Biosecurity, conservation projects to provide jobs for those out of work

A key focus of the projects will be removing invasive wilding pine trees, which are a major...
A key focus of the projects will be removing invasive wilding pine trees, which are a major threat to farmland, waterways and ecosystems. Photo: MPI
The government has pushed forward biosecurity and conservation projects in Canterbury to provide work for people who've lost their jobs during the lockdown.

The 55 projects will provide work for up to 160 people in Canterbury, Northland, East Coast and Hawke's Bay and are part of the $100 million redeployment package announced in March.

A key focus will be removing invasive wilding pine trees, which are a major threat to farmland, waterways and ecosystems.

About $3 million has been allocated for the projects.

Biosecurity Minister Damien O'Connor said it was work that needed to be done and accelerating the projects actually saved money as the cost of removing wilding pines rose by 30 per cent each year.

"Forestry workers were among the first to feel the economic impact of Covid-19.

"Their skills translate well to what's needed for wilding pine pest management, ranging from pulling young trees by hand, skilled chainsaw operation, to operating heavy machinery."

Federated Farmers environment spokesperson Chris Allen said it needs $25 million per year for the next four years to get wilding pine trees under control.

"The wilding pine problem that we've got at the moment, every year we leave it, that's billions o more seeds that are getting blown into the ground and the problem is just spreading.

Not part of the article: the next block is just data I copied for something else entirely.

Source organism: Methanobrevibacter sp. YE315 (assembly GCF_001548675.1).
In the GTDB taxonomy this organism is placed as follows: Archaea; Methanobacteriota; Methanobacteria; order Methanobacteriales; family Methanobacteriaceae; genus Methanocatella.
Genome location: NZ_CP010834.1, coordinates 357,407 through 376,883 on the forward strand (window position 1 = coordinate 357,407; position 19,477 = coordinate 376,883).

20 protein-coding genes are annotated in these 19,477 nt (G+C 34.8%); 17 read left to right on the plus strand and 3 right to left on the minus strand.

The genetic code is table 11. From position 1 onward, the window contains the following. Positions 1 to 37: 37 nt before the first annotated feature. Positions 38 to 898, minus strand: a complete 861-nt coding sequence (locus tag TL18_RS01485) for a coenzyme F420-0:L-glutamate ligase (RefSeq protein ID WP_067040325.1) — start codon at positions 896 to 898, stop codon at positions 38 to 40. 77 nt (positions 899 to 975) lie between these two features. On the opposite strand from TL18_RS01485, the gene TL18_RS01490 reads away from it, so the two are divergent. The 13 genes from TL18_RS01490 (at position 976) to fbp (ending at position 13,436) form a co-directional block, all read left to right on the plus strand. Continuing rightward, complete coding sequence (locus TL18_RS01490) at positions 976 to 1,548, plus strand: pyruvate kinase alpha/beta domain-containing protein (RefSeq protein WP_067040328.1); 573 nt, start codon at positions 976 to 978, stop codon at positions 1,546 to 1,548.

"Our future generations will thank us for the more that we can spend now the faster we can get it under control."

Minister of Conservation Eugenie Sage was pleased there were also plans to redeploy workers into new conservation jobs.

"The new jobs are in track maintenance, planting, and pest and weed control, to give native plants, birds, and wildlife a chance to thrive," she said.

"The government is committed to looking after people, their jobs and the land, waterways, and oceans we depend on.

"This is an initial set of projects. DOC is working with councils, iwi and community organisations to identify opportunities to ramp up conservation jobs to help communities recover from Covid-19 while giving nature a helping hand.

"Redeployment brings the opportunity to develop new skills, and with on-the-job training, online certifications can be earned relatively quickly. Retraining will be a key part of the country's economic recovery."

Projects were also being scouted in Marlborough, Otago and Canterbury to give the greatest amount of workers the chance to work close to home.

 

 

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